Dropbox and How an Old Login Can Cost You

Stay Updated May 2, 2022


Dropbox and How an Old Login Can Cost You

What happened?

In 2016, it was discovered that more than 68 million Dropbox usernames and passwords were for sale on the dark web. This data was originally breached in 2012. Dropbox, in response to the sale of user data, pushed all users to change their passwords immediately. “A stolen password was also used to access an employee Dropbox account containing a project document with user email addresses,” according to the original press release in 2012. 

How does this impact you?

If you were using a Dropbox account in 2012, this likely impacted you. Hopefully, upon receiving the notification email, you changed your password and haven’t used that one for anything since. But given the rate of password reuse (about 82%), it probably became another email that got ignored. We all do it. Now, those passwords are in the ecosystem of the dark web, and if you’re still using that old login, it might cost you.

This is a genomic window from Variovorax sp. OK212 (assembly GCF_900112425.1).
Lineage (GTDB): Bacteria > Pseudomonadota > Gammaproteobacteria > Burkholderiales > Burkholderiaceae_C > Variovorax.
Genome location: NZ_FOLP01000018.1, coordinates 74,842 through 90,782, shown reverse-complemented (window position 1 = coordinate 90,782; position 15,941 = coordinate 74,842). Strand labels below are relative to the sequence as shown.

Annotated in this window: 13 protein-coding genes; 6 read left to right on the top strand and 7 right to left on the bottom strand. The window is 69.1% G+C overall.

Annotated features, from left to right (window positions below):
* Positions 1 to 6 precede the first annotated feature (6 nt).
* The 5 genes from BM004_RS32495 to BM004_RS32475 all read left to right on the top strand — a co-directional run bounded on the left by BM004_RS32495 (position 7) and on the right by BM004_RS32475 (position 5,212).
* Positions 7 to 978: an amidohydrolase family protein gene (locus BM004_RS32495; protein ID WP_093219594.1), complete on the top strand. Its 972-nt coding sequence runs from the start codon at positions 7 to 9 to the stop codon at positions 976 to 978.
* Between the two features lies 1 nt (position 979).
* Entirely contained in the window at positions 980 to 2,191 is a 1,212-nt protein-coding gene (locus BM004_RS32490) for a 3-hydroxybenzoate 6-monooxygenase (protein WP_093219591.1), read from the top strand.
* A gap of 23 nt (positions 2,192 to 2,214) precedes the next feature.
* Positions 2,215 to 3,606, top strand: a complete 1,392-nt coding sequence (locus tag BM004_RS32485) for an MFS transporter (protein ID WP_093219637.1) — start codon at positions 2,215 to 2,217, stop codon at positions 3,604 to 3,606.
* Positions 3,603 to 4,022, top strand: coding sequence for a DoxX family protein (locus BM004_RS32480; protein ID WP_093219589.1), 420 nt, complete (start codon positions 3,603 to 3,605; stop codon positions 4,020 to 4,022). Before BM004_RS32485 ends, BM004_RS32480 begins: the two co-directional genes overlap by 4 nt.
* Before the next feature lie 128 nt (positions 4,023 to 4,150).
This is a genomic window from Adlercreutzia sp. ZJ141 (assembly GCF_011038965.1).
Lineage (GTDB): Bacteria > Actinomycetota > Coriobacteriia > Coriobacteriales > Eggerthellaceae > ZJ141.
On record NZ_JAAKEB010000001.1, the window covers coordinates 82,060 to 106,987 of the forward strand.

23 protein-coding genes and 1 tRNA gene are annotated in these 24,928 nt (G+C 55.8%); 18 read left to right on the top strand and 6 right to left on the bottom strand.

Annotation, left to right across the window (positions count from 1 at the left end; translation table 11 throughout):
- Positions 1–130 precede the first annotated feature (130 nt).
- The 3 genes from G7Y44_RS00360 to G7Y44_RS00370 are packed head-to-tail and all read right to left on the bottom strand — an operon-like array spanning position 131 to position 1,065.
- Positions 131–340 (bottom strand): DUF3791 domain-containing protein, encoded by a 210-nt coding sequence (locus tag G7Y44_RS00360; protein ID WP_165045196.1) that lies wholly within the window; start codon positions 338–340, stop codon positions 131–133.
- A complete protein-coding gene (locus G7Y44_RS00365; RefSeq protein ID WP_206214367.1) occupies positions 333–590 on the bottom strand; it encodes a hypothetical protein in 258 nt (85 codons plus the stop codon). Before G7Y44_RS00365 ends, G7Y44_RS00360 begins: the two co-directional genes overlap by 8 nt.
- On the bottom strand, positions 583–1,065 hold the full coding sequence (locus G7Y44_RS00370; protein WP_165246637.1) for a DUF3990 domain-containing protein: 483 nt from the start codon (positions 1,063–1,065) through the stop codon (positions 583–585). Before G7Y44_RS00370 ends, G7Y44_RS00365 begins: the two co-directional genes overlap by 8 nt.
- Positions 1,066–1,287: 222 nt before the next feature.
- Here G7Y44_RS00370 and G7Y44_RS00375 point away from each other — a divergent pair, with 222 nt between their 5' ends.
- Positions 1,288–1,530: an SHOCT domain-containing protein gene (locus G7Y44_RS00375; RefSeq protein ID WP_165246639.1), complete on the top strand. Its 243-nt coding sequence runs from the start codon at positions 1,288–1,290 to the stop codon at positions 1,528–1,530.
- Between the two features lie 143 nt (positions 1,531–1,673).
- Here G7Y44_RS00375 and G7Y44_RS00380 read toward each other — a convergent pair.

What to do next?

Change your passwords, no, really, just do it. It’s easily the fastest way to upgrade your password hygiene and keep your accounts safe online. Start using a password manager today, it will help you identify where that password is duplicated across other accounts. Check your InstantAlly account! If your credentials were compromised in this breach and you didn’t notice, InstantAlly will tell you.